The Canadian government has announced sweeping new rules to protect southern resident killer whales off the coast of British Columbia, including requiring ships to stay 400 metres away from the animals and closing some salmon fisheries.
Fisheries and Oceans Minister Jonathan Wilkinson announced on Friday the latest set of recovery measures for the endangered southern residents, of which only 75 remain and they face a number of serious threats.
“We are committed to working thoughtfully and collaboratively to address the decline and to promote the recovery of the southern resident killer whale population,” he told a news conference.
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“The measures announced today reflect the commitment to recover the whales in a manner that takes in account important economic factors and collaboration with First Nations and coastal communities.”
Starting in June, the minimum distance ships must keep from all killer whales will double to 400 metres, although commercial whale-watchers can apply for authorization to view whales other than southern residents from 200 metres away.
Several commercial whale watching companies, including members of the Pacific Whale Watch Association, have entered into an agreement with the government to refrain from offering tours to see southern resident killer whales, Wilkinson said.
No vessel traffic will be allowed at all in “interim sanctuary zones,” at Swiftsure Bank, off southwestern Vancouver Island, and near Pender and Saturna islands, two Gulf Islands.
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The department is immediately asking ships to voluntarily turn off echo sounders when not in use, allow engines to idle when within 400 metres of killer whales and, in some locations, go slow when they’re within one kilometre of southern residents.
It’s also closing recreational and commercial fishing of all types of salmon in parts of the Strait of Juan de Fuca and the Gulf Islands, which will take effect after previously announced restrictions on chinook fishing wrap up in mid-July or August, and will extend through Oct. 31.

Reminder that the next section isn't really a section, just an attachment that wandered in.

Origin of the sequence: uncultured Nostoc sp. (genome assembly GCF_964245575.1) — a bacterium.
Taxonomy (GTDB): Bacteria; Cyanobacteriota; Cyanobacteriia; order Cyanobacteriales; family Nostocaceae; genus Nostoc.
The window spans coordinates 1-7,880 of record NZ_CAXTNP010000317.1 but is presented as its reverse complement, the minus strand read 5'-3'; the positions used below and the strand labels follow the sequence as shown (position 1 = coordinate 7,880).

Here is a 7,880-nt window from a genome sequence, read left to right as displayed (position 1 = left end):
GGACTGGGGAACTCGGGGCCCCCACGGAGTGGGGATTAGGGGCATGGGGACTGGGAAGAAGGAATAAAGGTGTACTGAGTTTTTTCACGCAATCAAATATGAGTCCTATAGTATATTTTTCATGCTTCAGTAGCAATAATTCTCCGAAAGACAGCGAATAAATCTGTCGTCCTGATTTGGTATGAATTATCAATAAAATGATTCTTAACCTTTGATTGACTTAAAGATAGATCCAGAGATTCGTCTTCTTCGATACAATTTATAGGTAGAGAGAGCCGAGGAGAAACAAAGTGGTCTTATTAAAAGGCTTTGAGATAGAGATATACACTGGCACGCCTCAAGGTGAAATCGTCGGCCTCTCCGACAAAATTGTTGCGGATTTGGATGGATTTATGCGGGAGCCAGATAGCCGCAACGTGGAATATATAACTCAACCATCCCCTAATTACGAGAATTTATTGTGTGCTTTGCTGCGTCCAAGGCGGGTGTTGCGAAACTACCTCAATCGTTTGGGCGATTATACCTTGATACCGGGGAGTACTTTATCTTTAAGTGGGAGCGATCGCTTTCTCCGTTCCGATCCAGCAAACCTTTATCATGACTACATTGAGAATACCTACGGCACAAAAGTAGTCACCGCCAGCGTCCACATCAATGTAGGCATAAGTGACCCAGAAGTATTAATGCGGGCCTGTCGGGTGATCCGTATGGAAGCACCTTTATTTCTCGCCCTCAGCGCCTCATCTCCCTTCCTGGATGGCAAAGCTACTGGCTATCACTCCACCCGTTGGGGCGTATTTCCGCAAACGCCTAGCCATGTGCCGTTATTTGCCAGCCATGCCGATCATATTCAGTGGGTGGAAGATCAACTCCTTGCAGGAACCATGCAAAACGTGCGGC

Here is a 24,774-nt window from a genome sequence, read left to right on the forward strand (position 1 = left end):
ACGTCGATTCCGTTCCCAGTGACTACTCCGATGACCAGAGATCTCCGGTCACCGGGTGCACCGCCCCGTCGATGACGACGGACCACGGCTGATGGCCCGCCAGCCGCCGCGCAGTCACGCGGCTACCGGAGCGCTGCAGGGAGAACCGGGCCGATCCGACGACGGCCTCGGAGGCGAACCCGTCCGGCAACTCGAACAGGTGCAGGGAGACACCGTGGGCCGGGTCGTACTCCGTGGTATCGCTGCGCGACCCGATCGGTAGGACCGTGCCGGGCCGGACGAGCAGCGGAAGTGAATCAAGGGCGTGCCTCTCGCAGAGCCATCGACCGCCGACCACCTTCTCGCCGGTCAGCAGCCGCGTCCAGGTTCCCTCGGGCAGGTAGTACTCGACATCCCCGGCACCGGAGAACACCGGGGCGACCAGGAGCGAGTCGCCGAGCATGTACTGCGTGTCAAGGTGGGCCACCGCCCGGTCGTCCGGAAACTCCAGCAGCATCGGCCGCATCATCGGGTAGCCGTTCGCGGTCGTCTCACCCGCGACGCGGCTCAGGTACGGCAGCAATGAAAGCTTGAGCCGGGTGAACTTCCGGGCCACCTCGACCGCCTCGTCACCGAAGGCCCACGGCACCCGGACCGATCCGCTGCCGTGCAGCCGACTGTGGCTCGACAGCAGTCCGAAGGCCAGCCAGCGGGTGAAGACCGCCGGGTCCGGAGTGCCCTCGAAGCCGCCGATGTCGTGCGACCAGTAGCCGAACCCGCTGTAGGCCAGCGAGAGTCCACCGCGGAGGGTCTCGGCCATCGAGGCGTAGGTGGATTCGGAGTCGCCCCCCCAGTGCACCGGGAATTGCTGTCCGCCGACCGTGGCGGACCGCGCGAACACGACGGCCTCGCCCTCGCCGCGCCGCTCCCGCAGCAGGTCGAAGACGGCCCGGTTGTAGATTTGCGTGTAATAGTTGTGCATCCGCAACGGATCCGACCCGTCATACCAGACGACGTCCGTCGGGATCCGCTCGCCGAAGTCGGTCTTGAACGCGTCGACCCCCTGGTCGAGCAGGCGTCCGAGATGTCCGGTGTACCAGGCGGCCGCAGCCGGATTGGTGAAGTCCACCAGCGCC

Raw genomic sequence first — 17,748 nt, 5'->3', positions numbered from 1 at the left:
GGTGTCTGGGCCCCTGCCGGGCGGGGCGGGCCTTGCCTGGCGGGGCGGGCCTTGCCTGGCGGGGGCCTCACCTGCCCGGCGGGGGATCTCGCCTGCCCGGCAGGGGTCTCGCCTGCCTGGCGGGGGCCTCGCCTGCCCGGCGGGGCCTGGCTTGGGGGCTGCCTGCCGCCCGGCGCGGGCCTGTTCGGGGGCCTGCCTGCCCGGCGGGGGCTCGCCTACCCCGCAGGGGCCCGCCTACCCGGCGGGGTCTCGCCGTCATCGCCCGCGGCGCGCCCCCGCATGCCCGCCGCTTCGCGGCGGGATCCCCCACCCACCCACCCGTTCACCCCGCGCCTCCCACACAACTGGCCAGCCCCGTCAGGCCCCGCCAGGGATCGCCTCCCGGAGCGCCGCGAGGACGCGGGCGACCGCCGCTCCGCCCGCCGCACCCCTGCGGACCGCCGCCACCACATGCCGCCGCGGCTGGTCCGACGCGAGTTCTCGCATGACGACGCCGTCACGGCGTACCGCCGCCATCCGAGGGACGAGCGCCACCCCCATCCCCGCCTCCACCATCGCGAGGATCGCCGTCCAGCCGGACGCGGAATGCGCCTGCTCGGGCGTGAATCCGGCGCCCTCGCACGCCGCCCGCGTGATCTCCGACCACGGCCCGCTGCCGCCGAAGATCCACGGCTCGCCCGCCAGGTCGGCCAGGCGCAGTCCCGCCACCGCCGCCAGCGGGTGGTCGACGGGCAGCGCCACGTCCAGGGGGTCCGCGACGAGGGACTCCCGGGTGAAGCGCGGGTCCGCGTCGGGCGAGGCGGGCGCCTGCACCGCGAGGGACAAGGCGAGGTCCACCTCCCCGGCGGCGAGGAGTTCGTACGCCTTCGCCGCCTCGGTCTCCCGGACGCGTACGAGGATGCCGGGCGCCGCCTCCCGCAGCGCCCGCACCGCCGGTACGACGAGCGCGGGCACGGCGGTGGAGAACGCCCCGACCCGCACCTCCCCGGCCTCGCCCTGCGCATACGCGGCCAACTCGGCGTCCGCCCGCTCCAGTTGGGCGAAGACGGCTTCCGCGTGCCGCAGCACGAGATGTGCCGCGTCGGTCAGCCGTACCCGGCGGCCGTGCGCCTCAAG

A voluntary “fishery avoidance zone” will also cover part of the Strait of Juan de Fuca and the Gulf Islands, as well as the mouth of the Fraser River, and requests that recreational and, where possible, commercial harvesters temporarily suspend fishing activity when within one kilometre of a killer whale.
The department also says it’s implementing a range of initiatives, programs and investments to support habitat protection and restoration of chinook salmon, the primary prey of southern resident killer whales.
It says one major initiative is an increase of one million juvenile chinook at a Chilliwack, B.C., hatchery, resulting in 35,000 additional adults – a 35 per cent increase in total abundance of fall chinook in the Fraser River.
Transport Canada is also launching a trial program of an expanded voluntary slowdown for commercial vessels through Harrow Strait and Boundary Pass, ranging from June to the end of September, though the government will monitor and extend by two weeks at a time based on whale presence up until Oct. 31.
The Department of Fisheries said it’s also expanding and strengthening its enforcement capacity. Dedicated fishery officers will be on the water verifying compliance with the new fisheries management measures and the 400-metre minimum approach distance, the departments says.
Transport Canada will conduct aerial surveillance while Parks Canada and Canadian Coast Guard will also support compliance efforts.
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The government said it’s undertaking education and outreach to raise awareness of the new rules and guidelines. It’s also collaborating with Washington state, the National Oceanic and Atmospheric Administration and other partners.
The department said it consulted with Indigenous groups, environmental organizations, commercial and recreational harvesters, shippers, other levels of government, Washington state and others.
The Liberal government announced the $1.5-billion Oceans Protection Plan in 2017, shortly before announcing it would approve the expansion of the Trans Mountain pipeline, which would increase tanker traffic seven-fold in Burrard Inlet in Metro Vancouver.
The government has also launched a $167-million Whales Initiative and last October announced a further investment of $61.5 million over five years to address threats to the southern residents.